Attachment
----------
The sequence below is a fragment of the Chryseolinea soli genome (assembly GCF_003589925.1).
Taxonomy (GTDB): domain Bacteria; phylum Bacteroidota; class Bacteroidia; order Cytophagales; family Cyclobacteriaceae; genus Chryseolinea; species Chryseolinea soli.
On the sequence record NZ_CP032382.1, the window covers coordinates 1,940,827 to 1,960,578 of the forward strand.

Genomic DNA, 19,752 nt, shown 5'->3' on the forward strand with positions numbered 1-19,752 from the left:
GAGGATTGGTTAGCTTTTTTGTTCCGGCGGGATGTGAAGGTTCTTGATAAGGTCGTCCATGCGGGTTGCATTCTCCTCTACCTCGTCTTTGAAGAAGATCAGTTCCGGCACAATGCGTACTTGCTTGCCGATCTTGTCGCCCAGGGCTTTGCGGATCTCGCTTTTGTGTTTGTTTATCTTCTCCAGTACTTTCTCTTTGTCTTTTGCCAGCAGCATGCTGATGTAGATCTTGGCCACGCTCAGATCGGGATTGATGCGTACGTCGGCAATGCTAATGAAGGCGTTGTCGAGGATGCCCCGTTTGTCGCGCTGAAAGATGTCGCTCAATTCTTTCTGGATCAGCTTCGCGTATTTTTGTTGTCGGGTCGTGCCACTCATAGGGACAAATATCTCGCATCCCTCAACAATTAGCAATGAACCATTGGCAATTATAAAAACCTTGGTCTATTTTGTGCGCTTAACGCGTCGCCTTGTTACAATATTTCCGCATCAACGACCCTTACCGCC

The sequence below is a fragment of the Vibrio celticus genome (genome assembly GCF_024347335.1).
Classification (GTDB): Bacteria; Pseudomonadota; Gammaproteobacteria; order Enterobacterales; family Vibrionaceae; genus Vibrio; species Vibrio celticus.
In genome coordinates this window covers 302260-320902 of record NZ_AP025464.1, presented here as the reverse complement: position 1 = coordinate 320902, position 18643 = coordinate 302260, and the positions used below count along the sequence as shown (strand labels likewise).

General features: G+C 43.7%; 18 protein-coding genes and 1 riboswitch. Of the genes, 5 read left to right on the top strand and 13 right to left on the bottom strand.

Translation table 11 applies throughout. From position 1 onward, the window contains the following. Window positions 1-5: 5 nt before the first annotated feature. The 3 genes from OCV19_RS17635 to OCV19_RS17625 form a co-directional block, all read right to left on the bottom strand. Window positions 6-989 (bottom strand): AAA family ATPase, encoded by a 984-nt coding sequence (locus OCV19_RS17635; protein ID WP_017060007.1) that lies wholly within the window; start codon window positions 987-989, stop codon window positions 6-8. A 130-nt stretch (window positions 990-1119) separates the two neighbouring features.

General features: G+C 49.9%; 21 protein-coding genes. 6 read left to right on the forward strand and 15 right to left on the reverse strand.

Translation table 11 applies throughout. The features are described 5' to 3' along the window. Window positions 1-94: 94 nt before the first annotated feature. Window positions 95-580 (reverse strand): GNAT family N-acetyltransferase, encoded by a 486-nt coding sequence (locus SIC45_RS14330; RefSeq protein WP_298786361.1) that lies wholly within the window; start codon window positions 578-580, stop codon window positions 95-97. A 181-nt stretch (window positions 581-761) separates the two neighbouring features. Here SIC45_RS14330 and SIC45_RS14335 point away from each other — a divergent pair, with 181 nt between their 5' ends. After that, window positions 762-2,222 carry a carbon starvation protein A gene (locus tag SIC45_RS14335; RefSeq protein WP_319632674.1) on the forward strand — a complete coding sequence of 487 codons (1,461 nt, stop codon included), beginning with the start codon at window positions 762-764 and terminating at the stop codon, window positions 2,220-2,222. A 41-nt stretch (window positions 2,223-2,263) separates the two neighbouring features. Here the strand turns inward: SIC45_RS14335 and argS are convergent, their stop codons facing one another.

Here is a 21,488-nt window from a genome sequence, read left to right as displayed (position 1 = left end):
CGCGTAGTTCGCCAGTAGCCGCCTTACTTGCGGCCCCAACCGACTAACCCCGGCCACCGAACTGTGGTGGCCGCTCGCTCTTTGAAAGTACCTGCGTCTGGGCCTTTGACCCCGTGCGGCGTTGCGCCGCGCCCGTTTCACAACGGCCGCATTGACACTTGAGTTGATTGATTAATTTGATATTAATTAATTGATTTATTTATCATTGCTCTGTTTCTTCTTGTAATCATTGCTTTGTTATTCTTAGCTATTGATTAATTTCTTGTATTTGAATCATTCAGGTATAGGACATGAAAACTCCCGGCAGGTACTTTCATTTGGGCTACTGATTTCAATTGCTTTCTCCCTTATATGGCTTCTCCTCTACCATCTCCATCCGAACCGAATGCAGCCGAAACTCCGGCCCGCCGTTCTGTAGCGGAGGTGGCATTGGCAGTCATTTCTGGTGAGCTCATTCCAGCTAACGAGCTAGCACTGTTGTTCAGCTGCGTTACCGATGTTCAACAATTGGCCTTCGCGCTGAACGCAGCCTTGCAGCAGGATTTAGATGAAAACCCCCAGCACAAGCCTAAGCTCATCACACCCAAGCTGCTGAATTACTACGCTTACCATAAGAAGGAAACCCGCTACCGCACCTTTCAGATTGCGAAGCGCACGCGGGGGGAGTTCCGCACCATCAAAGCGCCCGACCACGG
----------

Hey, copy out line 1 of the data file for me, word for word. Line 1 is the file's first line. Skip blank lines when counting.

The sequence below is a fragment of the Chryseolinea soli genome (assembly GCF_003589925.1).